Basking sharks, the second-largest fish on the planet, were once plentiful along the Pacific coast of North America, gathering by the hundreds and even the thousands. Now, it's a rare treat to see even one of these ocean giants. Yet within the space of just a few days, satellite technology has offered scientists an unprecedented look at the mysterious wanderings of this elusive fish.
On Feb. 2, a basking shark tagged with a tracking device in June 2011 suddenly checked in near Hawaii — after eight months of silence. The fish, tagged near San Diego, was one of only four basking sharks ever tagged in the eastern Pacific, and the lone shark to keep its tag for such a long time.
"It was really exciting for us," said Heidi Dewar, a research biologist with the National Oceanic and Atmospheric Administration's Southwest Fisheries Science Center in La Jolla, Calif.
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"It's the first time that anyone has demonstrated a direct connection between basking sharks in the eastern Pacific and the central Pacific," Dewar told OurAmazingPlanet.
The roughly 2,500-mile journey (4,000 kilometers) from California to Hawaii is the farthest ever recorded for a basking shark in Pacific waters.
And in addition to revealing where the sharks may go when they leave coastal waters, the tracking device also revealed somewhat startling information about where the sharks like to hang out.
Near Hawaii, the colossal fish spent all its time in surprisingly deep seas, lingering in twilit waters 1,600 feet (500 meters) down during the day, and commuting up to a depth of 650 feet (200 m) at night.
Data on the record-breaking trek came just four days after one of the only other tagged sharks also pinged a satellite, this time about 500 miles (800 km) off the coast of Baja, Mexico.
One fish, two fish
"The location was a bit of a surprise," said Steven G. Wilson, a research associate at Stanford University's Hopkins Marine Station in California's Monterey Bay, where a team tagged the 16-foot-long (5 m) shark in August 2011. Although he expected the shark to have traveled south, Wilson said, he didn't expect to see it so far out to sea.
Both scientists said the tags can't talk to a satellite from underwater, and are programmed to detach from the animals at an appointed time. Once they bob to the surface, the tags transmit reams of data on temperature, depth, and sunrise and sunset — information that will allow researchers to plot the latitude and longitude of the shark's wanderings between tagging and satellite check-in. Analyzing the data will require many more weeks of work.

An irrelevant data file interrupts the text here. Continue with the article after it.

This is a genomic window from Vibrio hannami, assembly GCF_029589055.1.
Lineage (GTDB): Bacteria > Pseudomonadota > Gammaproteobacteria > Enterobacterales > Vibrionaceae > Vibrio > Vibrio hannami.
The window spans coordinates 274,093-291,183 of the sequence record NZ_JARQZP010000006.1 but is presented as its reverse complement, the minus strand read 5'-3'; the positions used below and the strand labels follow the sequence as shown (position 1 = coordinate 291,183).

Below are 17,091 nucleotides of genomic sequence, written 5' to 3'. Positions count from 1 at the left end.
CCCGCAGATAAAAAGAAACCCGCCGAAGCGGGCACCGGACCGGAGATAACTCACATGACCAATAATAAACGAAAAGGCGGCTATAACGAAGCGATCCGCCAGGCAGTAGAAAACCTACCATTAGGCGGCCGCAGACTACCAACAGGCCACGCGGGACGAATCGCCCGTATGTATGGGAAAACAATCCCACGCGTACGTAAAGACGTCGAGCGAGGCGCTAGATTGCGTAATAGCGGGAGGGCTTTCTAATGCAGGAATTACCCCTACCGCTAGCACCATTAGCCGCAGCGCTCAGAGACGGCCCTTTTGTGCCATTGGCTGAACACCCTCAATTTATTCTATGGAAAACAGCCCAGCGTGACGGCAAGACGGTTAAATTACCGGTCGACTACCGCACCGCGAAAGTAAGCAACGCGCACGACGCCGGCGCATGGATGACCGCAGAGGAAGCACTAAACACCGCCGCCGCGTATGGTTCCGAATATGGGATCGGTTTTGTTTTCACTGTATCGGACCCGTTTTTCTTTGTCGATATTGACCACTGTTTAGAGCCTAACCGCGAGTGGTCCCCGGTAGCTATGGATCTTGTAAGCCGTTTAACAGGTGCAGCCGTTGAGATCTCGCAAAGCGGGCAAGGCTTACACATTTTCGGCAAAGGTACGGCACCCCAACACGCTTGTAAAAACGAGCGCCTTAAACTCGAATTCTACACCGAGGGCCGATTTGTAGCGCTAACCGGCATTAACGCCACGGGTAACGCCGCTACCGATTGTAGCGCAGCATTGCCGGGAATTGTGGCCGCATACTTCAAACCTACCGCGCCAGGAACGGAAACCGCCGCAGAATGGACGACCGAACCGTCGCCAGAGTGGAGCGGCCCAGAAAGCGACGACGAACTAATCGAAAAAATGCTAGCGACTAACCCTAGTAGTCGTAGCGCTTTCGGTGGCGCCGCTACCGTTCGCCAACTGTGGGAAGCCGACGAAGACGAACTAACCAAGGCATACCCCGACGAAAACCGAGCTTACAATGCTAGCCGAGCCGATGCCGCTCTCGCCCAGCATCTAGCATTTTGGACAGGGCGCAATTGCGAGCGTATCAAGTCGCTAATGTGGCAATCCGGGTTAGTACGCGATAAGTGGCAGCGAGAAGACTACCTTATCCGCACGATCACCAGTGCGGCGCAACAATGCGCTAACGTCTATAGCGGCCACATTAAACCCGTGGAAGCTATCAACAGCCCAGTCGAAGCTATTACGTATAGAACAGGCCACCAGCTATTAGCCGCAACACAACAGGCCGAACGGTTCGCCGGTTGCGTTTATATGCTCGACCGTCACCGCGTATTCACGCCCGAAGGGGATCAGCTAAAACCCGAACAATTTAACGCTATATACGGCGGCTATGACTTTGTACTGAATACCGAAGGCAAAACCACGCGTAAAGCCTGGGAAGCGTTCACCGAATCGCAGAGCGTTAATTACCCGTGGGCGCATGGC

Yet it is work that Dewar says is worthwhile if researchers hope to provide officials with better information on how to protect an enigmatic species that, according to some estimates, has declined by 90 percent in the eastern Pacific. Some data indicate that as few as 300 animals remain in the entire region.
Basking sharks are enormous fish, second only to whale sharks in sheer size. Despite their ferocious appearance — they swim along the ocean's surface with their giant mouths agape — basking sharks are filter feeders, funneling swarms of microscopic zooplankton down their gullets.
As recently as the mid-20th century, the giant fish, which can grow up to 40 feet long (12.2 m), would periodically crowd the U.S. coastline. A 1948 aerial survey in Monterey Bay counted 2,000 basking sharks in a single day.
Through the late 1940s, the sharks were targeted for their 1,000-pound (450 kg), oil-rich livers. In Canadian waters, basking sharks were the target of an official eradication program, which ended only in 1970, because of their habit of crashing through fishermen's nets.
The sharks, declared a species of concern in 2010, haven't rebounded. Data suggest that the sharks can live up to 50 years, yet reproduce slowly, gestating young between 2.5 to 3.5 years, with a lag time of 22 to 35 years between generations.
Both Wilson and Dewar said that basking sharks are far more plentiful and far better studied in the Atlantic, where tracking studies have revealed long, transoceanic journeys.
And it was in the Atlantic that Dewar had her own up-close encounter with the species, an experience that has, in part, continued to inspire her research.
"I've jumped in the water with them, and it's pretty amazing," Dewar said. "They're huge and potentially imposing, but they're incredibly docile and kind of peaceful," she said. "Once you make that kind of connection with an animal, it's pretty hard to forget."
Reach Andrea Mustain at email@example.com. Follow her on Twitter @AndreaMustain. Follow OurAmazingPlanet for the latest in Earth science and exploration news on Twitter @OAPlanet and on Facebook.
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